There are two major barriers that prevent these methods from serving the majority of cameraphone users —compatibility and carrier restrictions. Of the 73 cameraphones available in the U.S., only 25 have removable memory or support Bluetooth. Worse, only a handful of these Bluetooth-enabled cameraphones are actually capable of directly printing captured photos from a Bluetooth printer. It’s not enough to have Bluetooth, the phone must also have rich Bluetooth profile support. In the case of IrDA, Fuji’s new printer is compatible with only select Nokia, Siemens, and Sony Ericsson phones, and because CDMA phones typically do not have built-in IrDA, the technology is unavailable to half of the U.S. market. The other roadblock is the wireless carrier’s unwillingness to support any method of image transfer that would cut into their data revenues. Verizon Wireless and Sprint PCS both block Bluetooth on their devices from doing much more than enable wireless headsets.
But the poor quality of the images captured by today’s cameraphones neatly solves any argument over the best way to ease image transfer and prin ting: it doesn’t matter. Even if the process is painless and transparent, consumers will avoid printing fuzzy, off-color pictures. Even at 1.3 megapixels, none of the cameraphones on the market are on par with a low-end digital camera when it comes to image quality.
Cost is one factor – vendors are pressured to keep prices down despite adding features, and quality suffers with cheap CMOS sensors. Consumer reliability expectations are a larger element: to ensure the phone still works after being dropped, cameraphone lenses are plastic, and auto focus and optical zoom are omitted. Strobe flashes are left out due to battery concerns, making indoor images dark and murky. Finally, the images are highly compressed to conserve storage and network bandwidth. As such, most cameraphone images look terrible, and they stay right where they originated – on the phone.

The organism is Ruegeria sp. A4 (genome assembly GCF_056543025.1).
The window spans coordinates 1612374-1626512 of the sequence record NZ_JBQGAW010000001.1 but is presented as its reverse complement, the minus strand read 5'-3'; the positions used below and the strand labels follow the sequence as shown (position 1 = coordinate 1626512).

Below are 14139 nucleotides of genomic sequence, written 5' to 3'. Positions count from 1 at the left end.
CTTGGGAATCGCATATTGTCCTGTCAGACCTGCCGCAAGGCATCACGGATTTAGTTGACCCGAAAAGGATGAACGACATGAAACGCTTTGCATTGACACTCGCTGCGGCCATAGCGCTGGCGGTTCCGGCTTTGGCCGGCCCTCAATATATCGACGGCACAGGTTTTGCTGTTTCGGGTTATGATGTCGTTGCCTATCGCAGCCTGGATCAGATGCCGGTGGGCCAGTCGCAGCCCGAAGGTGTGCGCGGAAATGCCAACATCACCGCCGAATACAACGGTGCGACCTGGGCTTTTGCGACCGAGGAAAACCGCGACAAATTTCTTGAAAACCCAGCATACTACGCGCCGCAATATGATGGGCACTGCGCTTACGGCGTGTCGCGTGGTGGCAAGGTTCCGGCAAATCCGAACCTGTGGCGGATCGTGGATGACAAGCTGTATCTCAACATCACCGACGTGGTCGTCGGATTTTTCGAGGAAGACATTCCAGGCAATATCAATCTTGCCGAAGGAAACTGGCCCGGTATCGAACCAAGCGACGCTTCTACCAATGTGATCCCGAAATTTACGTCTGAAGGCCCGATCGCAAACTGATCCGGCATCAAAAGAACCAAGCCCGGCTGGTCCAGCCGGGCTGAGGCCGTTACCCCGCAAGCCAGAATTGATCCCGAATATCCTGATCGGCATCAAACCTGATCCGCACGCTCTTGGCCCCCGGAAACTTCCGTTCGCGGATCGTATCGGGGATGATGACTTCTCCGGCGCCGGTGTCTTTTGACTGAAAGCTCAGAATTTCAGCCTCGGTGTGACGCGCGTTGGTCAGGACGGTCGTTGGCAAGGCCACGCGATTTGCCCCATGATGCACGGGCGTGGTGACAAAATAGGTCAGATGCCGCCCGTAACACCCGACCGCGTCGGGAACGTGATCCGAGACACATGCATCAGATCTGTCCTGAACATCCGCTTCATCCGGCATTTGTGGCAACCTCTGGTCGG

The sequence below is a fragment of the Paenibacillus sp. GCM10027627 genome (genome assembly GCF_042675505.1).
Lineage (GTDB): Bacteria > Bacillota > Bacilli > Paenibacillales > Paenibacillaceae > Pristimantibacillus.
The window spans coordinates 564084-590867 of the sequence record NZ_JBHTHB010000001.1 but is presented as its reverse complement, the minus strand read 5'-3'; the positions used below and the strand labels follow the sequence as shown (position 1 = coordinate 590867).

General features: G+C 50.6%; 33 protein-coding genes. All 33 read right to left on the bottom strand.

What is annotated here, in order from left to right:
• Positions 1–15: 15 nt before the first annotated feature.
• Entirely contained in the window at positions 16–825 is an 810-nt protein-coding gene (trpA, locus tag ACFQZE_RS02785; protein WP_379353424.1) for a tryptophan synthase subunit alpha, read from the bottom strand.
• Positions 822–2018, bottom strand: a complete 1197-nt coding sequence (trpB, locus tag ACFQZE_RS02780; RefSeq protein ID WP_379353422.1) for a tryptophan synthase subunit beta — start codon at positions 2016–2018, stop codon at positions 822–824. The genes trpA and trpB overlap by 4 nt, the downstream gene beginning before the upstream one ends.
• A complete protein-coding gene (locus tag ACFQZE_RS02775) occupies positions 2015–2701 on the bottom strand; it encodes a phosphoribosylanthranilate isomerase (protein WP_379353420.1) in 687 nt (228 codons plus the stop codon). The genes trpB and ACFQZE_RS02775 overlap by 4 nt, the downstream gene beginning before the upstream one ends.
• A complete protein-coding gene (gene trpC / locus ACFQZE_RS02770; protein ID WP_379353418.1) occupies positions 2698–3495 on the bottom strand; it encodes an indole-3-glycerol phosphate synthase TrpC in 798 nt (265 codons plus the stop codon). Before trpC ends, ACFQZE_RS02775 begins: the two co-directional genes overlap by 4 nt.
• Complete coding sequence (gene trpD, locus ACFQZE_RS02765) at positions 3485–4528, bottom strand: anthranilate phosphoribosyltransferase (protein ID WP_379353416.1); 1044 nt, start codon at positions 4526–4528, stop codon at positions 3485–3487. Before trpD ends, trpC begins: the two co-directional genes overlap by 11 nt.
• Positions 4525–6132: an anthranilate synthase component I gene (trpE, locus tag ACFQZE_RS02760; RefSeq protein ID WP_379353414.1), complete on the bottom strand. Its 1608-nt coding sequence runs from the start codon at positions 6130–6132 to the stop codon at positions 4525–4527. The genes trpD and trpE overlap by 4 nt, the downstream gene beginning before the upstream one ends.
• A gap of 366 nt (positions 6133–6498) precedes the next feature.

However, this is poised to change over the next 12 – 18 months. Device manufacturers have alread y begun to improve the optics embedded in their mobile phones. Sony Ericsson recently launched its first megapixel cameraphone, the S710a, boasting good optics, a CCD sensor, and a camera-first design forcing users to use both hands while capturing photos (partly eliminating user-induced shakiness). Samsung and LG have 3 and 5 MP cameraphones available in Korea, and have announced their intention to bring them to the U.S. market in 2005.
Over the next 12 months we see the market splitting between carrier-centric and device-centric approaches. Moblogs printing services supported by carriers will be the mainstream method given the carrier-centric nature of the U.S. market. These carriers – likely Verizon and Sprint – will use the ease of use offered by proprietary approaches as a way to generate consumer revenue from 3G networks. Branded service providers such as Kodak can profit by enabling the carriers’ back end. However, this will be balanced by device-cen tric alternatives (such as removable memory, Bluetooth, and, increasingly, PictBridge) which will appeal directly to early adopters. These carriers – likely Cingular and T-Mobile – will still insist on handset-resident software that steers consumers to carrier-branded services, but the focus will be on attracting high value subscribers with the more flexible, differentiated devices.